Large B2B corporations like Microsoft and IBM are realizing the benefits of putting their employees in coworking spaces. Why? How? It’s all covered here.
What would be the absolute LAST type of company you would expect to see in a coworking place?
We’re guessing you said something like, “Well, I couldn’t see massive companies using coworking spaces too often”. After all, coworking is hip! It’s young! It’s for startups!
Not so fast. While most coworkers are probably freelancers, entrepreneurs, or employees at small startups, that trend is changing. And it’s in large part to the thriving community these coworkers have created.
In this post, we’re going to go over the 2 main reasons mega corporations are entering the coworking world, using Microsoft, IBM, KPMG, and Braintree as examples.
What’s The Motive?
There are two main reasons large corporations are placing some of their employees in coworking locations:
- To get more B2B sales with entrepreneurs and startups
- To give their employees access to fresh new ideas
Reason #1: Coworking Spaces Help With B2B Sales
KPMG and Braintree offer B2B products and services. Some of them are targeted at startups. And as any good salesperson knows, one of the best ways to get clients is to have in-person conversations with potential leads.
And as many a famous musician will tell you, people show a lot more loyalty shown to friends and fans that were there before they “made it big”. The same goes for startups – everybody wants to be your buddy when you’re the next Uber and you’re growing at a rapid clip. But when you’re first starting out, many large corporations may shun your business, effectively saying, “Come back to us when you have a little more revenue.”
The corporations who do the opposite – by reaching out when the startups are still small – possess a distinct advantage.
KPMG Wants To Connect With Startups
For example, professional services company KPMG is starting to have some of it’s New York and London employees go to coworking spaces instead of the office. As Patrick Imbach, head of KPMG Tech Growth explains in an article titled “Big Business Wants To Cowork Too”:
- “Being on the ground everyday allows us to get a better understanding of how entrepreneurs work, get a feeling for what their issues are, and become part of their community. You can’t do that from corporate headquarters.
- Startups can scale very quickly these days and there’s no point in putting your hands up three years down the line and declaring, ‘You’re big enough now for us to want to work with you’ — you need to be there from the beginning.”
Braintree Is Tired of The White Walls
Tyson Hackwood, an employee of Braintree, was in charge of finding suitable working spaces for the Asia Pacific branch of the company.
After examining a lot of office options, Hackwood felt discouraged:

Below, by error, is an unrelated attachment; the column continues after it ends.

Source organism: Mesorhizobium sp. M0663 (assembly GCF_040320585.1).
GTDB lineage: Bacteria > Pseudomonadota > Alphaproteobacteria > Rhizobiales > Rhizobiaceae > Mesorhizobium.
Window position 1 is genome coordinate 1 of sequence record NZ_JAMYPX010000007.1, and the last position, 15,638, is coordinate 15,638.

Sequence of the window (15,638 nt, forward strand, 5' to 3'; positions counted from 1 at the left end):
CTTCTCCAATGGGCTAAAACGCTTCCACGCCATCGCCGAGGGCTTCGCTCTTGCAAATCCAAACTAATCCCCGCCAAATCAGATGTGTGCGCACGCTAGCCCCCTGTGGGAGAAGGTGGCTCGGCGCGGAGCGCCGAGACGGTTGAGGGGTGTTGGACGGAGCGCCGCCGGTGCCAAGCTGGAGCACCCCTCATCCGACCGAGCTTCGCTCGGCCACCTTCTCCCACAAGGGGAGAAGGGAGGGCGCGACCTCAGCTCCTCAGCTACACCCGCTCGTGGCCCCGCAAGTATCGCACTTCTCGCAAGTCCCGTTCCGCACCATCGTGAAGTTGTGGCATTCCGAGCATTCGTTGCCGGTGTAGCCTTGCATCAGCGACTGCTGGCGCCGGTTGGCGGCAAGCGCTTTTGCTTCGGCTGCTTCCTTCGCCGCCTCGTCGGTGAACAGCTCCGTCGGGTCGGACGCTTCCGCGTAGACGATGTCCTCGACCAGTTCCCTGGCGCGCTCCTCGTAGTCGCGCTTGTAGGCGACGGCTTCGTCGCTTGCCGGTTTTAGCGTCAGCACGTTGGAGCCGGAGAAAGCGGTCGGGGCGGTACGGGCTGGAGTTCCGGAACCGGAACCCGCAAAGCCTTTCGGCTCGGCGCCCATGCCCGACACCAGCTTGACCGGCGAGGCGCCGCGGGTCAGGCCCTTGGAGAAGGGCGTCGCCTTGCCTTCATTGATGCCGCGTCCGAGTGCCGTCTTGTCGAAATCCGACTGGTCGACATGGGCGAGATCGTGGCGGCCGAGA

“A sea of white-walled corporate offices just felt so disconnected from what our brand was about and the world our audience comes from. We wanted to find a space that was more connected to the community and would help us build our network.”
The end result? Braintree Asia Pacific now has three offices in coworking spaces:
Reason #2: Coworking Spaces Offer Fresh Ideas
Let’s be honest – white walls, fluorescent lights, and cubicles are some of the least inspiring and motivating environments to work in. Their blandness doesn’t do a good job of promoting fresh, new ideas.
Additionally, when you only interact with your co-workers from 9-5, you can easily get into “groupthink”, where a group of people believe a story about reality because they keep repeating it to each other. For example, groupthink was probably why Microsoft thought the Zune was a good idea in the first place.
However, when you interact with people who aren’t in your little tribe, you see other perspectives and ways of thinking that can make your own ideas much more powerful, or give new ideas altogether.
That’s why Microsoft has seen the error of its ways and is sending sales, finance, and marketing personnel (including 70% of their New York sales and marketing team) to WeWork coworking spaces in New York, Atlanta, Portland, and Philadelphia.
Explaining the move, Matt Donovan, general manager of Microsoft Office marketing, said,
“Keeping our teams fresh and connected where great ideas happen in the marketplace can only make them better.”
IBM Loves Innovation
IBM beat Microsoft to the punch, as they’ve been using coworking spaces in San Francisco and 7 other locations since 2014. For example, they’ve leased a space in San Francisco from a co-working company called Galvanize, where IBM’s business clients can meet with IBM employees to discuss things like building apps.
Angel Diaz, IBM’s vice president of cloud and open tech, raved about these coworking spaces, saying, “The kind of innovation that occurs there is very unique…It allows you to expand your mind. You can really innovate much more if you have the ability to bounce ideas.”
Is Coworking Becoming Corporate?
By all accounts, big corporations are getting more and more invested in the coworking community. Dave Fano, chief of product at WeWork coworking, has stated that hundreds of large corporations are using WeWorks, including GE, Spotify, Airbnb, and Salesforce.
We can’t predict the future, but one thing seems certain: the coworking movement is only just getting started. Its spirit of innovation, cross-seeding of ideas, and community involvement is so infectious that everybody wants a taste.